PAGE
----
Claire Mohan, Returning to Law with DAC Beachcroft (20 year break)
Prior to my career break, I was a defendant clinical negligence solicitor working in a city firm. My husband was offered a job abroad which coincided with me becoming pregnant so instead of going on maternity leave, we relocated. My career break lasted a very long time! There is a 20 year gap between my leaving work as a solicitor and starting again. I’ve had a variety of experiences: living abroad, travelling, raising a family along with some volunteer work and setting up my own business.
A need to achieve financial independence made me decide to get back to professional work. I assumed that I had been out of the law for too long for that to be a career option again. Truthfully, I found it very difficult to find a new role post my career break. The law as a profession needs to make the path to return to work easier. The DAC Beachcroft Reconnect programme model should be emulated throughout the profession.
After having been a stay at home mum for a long time I started working in a school as a teaching assistant which was a really positive experience for me. The environment was very encouraging and my soft skills were highly valued. This allowed me to grow in confidence and to reacclimatise to working life. From then on I expanded the amount and range of volunteering I was doing, still assuming that I would not be able to return to legal practice. I came across Women Returners by chance and saw that they were partnering with DAC Beachcroft on their Reconnect programme and I applied. I was both thrilled and surprised to be accepted onto the programme and began a period of coaching and being mentored which was incredibly useful. When a role in the Winchester clinical risk team became available, I applied and was successful, starting work as a solicitor just shy of 20 years after I had last practised.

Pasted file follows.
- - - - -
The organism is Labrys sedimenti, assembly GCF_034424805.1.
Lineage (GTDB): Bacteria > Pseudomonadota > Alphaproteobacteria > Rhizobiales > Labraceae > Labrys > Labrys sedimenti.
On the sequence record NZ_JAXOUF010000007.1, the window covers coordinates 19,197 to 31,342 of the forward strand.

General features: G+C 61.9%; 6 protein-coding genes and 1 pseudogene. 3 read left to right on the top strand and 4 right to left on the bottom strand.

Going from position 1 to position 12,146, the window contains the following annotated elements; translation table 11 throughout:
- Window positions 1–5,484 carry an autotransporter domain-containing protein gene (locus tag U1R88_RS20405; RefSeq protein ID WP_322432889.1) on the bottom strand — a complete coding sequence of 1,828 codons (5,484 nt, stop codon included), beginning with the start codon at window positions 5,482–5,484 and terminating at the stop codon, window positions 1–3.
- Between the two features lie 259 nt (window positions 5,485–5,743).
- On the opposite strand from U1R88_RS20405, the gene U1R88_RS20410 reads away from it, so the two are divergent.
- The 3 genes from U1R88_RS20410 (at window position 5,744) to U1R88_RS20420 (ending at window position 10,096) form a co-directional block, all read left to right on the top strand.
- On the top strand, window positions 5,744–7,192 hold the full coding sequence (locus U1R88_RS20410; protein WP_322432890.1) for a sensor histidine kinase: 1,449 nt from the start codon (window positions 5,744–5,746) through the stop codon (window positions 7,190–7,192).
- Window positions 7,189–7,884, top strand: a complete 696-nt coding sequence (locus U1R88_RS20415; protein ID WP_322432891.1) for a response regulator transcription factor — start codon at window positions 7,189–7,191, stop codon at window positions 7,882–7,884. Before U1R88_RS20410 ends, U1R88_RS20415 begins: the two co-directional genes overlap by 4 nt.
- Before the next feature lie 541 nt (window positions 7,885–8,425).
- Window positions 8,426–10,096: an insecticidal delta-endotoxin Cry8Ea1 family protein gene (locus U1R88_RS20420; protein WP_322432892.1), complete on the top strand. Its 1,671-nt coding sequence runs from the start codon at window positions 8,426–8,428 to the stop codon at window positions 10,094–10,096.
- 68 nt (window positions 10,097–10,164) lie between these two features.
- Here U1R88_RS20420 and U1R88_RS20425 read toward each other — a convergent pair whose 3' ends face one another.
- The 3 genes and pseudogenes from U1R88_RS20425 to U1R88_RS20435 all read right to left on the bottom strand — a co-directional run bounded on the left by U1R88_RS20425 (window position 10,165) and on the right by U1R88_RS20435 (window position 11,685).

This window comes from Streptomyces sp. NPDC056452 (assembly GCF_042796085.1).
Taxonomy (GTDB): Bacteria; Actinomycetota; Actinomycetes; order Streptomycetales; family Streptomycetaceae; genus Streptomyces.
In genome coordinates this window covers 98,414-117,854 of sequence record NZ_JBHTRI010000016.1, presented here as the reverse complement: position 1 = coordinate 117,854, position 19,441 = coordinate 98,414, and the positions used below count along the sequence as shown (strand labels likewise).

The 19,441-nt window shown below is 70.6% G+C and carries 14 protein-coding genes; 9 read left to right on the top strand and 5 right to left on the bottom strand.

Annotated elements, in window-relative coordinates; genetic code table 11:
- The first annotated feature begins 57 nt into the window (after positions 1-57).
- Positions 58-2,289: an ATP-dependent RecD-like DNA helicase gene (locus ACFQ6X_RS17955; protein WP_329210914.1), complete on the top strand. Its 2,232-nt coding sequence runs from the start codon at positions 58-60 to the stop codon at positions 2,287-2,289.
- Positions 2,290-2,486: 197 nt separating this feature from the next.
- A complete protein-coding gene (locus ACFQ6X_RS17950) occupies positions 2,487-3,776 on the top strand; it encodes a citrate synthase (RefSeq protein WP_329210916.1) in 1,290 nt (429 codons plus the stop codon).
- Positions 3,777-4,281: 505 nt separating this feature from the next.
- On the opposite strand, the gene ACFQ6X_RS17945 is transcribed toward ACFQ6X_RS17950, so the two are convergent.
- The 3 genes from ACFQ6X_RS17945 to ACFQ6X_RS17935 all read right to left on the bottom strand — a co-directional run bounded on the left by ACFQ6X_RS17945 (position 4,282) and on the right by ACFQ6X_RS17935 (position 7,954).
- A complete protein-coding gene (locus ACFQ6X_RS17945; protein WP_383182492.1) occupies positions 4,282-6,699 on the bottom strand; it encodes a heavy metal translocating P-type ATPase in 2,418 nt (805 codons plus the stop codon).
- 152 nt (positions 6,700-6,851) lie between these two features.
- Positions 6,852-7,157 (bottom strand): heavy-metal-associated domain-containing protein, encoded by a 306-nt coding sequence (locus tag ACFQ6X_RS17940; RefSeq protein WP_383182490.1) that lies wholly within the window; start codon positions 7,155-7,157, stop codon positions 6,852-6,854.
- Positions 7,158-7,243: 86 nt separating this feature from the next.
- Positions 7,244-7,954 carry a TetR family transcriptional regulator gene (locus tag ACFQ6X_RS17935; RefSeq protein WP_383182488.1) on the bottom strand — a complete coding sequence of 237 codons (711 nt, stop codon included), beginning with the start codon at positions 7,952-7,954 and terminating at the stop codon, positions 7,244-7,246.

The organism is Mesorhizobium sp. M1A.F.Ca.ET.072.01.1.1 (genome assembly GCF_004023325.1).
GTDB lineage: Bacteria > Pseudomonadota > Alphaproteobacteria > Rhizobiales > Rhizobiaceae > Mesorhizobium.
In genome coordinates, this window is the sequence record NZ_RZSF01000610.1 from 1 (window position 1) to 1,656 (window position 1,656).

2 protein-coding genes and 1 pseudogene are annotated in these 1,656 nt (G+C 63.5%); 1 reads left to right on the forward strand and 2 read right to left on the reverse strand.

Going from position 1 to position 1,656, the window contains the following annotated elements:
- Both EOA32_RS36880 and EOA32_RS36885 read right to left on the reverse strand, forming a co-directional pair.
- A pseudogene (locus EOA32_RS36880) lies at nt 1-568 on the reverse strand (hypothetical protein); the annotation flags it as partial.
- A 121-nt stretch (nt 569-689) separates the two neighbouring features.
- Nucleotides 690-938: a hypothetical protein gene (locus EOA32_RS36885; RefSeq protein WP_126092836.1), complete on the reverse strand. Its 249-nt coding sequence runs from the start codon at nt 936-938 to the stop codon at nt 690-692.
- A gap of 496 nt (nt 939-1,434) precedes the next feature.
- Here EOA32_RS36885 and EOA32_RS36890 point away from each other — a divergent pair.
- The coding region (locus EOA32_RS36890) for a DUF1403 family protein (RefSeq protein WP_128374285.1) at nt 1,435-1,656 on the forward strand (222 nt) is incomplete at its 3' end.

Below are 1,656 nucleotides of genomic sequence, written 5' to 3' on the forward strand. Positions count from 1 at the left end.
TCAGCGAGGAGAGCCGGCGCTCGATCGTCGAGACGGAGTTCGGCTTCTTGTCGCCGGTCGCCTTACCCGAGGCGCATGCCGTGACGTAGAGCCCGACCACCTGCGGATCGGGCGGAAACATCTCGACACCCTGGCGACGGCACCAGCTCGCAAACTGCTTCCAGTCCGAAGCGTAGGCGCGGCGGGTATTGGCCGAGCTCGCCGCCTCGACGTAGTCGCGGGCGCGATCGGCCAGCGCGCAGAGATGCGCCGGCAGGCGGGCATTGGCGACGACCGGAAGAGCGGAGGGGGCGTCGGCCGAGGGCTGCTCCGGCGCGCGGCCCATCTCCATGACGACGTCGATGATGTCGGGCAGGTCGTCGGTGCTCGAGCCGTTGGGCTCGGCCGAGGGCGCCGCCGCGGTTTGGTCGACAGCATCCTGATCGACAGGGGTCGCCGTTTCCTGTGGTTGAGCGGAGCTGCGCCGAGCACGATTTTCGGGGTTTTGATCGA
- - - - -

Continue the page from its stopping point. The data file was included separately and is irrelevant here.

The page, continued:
I found being back at work challenging to say the least! The last time I had worked as a solicitor I had a filing cabinet full of paper files. The technology that I had to get to grips with was overwhelming at times. And it is really exhausting when everything you are doing is new to you. Luckily for me, my colleagues have been incredibly generous with their time, patience and expertise.
For the first 6 months I had careers coaching from Women Returners as part of my supported return to work. This really helped to build my confidence and as it took place in small groups of women in the same position as me, it was also very reassuring to know that I was not alone. DACB gave me a buddy and a mentor both of whom had had career breaks. It has been invaluable to have people around me who never make me feel like I am asking a stupid question!
I am still constantly challenged and continually learning. The job has changed dramatically since I last practised, but I am starting to feel like I am making progress. My advice for women trying to get back to work would be that if I can return after 20 years then so can you. After a long career break it is too easy to feel like an employer is almost “doing you a favour” by employing you. I think we should remember that no matter how rusty we may be we are still a valuable commodity and have a lot to offer any workplace.